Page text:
A rule is a definite horn clause that has one or more predicates as a head, and one or more literals in the body. The literals are predicates, negated predicates, or constraints. All variables of a rule must be grounded, i.e., a variable must occur at least once as an argument of a positive predicate in the body of a rule. Soufflé permits arithmetic and string functors assuming that their arguments are grounded.
B with two number attributes.
.decl A, B(x:number, y:number) // declaration of relation B .input A // read A B(x,y) :- A(x,y). // rules of relation B B(x,z) :- A(x,y), B(y,z). .output B
B has two rules:
B(x,y) :- A(x,y). and
B(x,y) :- A(x,y), B(y,z). The first rule says, there is a tuple in
B if this tuple shows up in
A. The second rule says there is a tuple
B, if there is a tuple in
A and a tuple
Binding of Variables
The variables deduce their types from their bindings. A variable receives values from positive predicates in the body of a rule. TBD: Explain the information flow in a rule (what is a a source / sink) and type checking.
Negation in Rules
A rules of the form
CanRenovate(person, building) :- Owner(person, building), !Heritage(building).
expresses the rule that an owner can renovate a building with the condition that the building is not classified as heritage. Thus the literal “Heritage(building)” is negated (via “!”) in the body of the rule. Not all negations are semantically permissible. For example,
A(x) :- ! B(x). B(x) :- ! A(x).
is a circular definition. One cannot determine if anything belongs to the relation “A” without determining if it belongs to relation “B”. But to determine if it is a “B” one needs to determine if the item belongs to “A”. Such circular definitions are forbidden. Technically, rules involving negation must be stratifiable.
Negated literals do not bind variables. For example,
A(x,y) :- R(x), !S(y).
is not valid as the set of values that “y” can take is not clear. This can be rewritten as,
A(x,y) :- R(x), Scope(y), !S(y).
where the relation “Scope” defines the set of values that “y” can take.
Rules can have multiple heads:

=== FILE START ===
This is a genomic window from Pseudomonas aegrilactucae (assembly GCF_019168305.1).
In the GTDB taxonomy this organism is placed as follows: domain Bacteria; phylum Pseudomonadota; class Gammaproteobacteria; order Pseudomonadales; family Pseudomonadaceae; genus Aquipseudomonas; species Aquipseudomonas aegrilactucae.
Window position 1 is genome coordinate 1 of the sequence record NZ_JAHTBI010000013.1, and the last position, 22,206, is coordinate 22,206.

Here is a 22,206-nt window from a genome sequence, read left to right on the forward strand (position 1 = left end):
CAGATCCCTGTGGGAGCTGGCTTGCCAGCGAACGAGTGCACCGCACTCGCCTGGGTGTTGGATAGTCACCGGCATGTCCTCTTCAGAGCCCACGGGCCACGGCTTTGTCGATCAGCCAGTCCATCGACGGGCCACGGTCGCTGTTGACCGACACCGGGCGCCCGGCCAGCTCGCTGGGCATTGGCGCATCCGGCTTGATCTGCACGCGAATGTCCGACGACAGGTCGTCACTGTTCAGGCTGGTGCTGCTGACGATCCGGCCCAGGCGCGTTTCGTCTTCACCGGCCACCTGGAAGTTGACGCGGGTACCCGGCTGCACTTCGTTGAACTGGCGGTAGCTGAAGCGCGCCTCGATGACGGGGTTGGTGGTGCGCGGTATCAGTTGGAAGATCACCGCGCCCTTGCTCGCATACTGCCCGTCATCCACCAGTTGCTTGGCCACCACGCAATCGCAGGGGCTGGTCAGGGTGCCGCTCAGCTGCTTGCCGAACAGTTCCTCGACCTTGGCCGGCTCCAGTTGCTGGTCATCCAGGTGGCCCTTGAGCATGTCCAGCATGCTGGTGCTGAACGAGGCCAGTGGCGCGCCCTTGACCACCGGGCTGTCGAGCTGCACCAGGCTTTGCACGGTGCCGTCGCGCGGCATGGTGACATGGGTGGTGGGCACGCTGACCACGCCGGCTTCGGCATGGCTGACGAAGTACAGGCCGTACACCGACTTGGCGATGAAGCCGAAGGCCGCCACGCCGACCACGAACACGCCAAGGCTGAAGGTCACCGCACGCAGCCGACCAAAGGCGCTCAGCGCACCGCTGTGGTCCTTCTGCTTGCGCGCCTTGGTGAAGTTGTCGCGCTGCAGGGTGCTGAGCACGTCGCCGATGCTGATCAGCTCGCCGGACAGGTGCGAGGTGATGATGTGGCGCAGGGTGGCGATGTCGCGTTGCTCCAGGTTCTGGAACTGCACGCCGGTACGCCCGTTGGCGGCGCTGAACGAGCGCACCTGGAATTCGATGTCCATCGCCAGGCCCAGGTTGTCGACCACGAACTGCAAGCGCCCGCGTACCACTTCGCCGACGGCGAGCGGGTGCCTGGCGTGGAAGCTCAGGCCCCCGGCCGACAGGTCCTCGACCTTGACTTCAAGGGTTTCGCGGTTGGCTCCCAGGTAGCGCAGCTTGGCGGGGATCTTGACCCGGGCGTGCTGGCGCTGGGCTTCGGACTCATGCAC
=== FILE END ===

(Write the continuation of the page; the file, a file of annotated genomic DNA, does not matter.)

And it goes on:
A(x,y), C(x,y) :- B(x,y).
which is syntactic sugar for
A(x,y) :- B(x,y). C(x,y) :- B(x,y).
A rule of the form
LivesAt(person, building) :- Owner(owner, building), ( person=owner ; Housemate(owner, person) ).
expresses the rule that a person lives in a building if they are the owner, or a housemate of the owner. Thus the conditions
Housemate(owner, person) are joined by
; to indicate that either must hold.
Rules may have qualifiers, which are used to change the execution behavior / semantics.
Qualifiers are used to set a query plan for a rule. The qualifer
.plan let’s the programmer chose a query plan for a rule.
A rule has one or more heads followed by symbol
:- and a disjunctive term. A query plan is optional for a rule.
rule ::= atom ( ',' atom )* ':-' disjunction '.' query_plan?
A qualified name is a sequence of identifiers separated by
. to disambiguate relations that are instantiated by components.
qualified_name ::= IDENT ( '.' IDENT )*
An atom consists of a relation name followed by comma-separated arguments in parenthesis.
atom ::= qualified_name '(' ( argument ( ',' argument )* )? ')'
A disjunction is a list of conjunction separated by ‘;’.
disjunction ::= conjunction ( ';' conjunction )*
A conjunctive term is a list of (negated) atoms / constraints / disjunctions separated by ‘,’.
conjunction ::= '!'* ( atom | constraint | '(' disjunction ')' ) ( ',' '!'* ( atom | constraint | '(' disjunction ')' ) )*
A query plan gives for each version of a rule a permutation. The permutation dictates the execution order in the loop nest.
query_plan ::= '.plan' NUMBER ':' '(' ( NUMBER ( ',' NUMBER )* )? ')' ( ',' NUMBER ':' '(' ( NUMBER ( ',' NUMBER )* )? ')' )*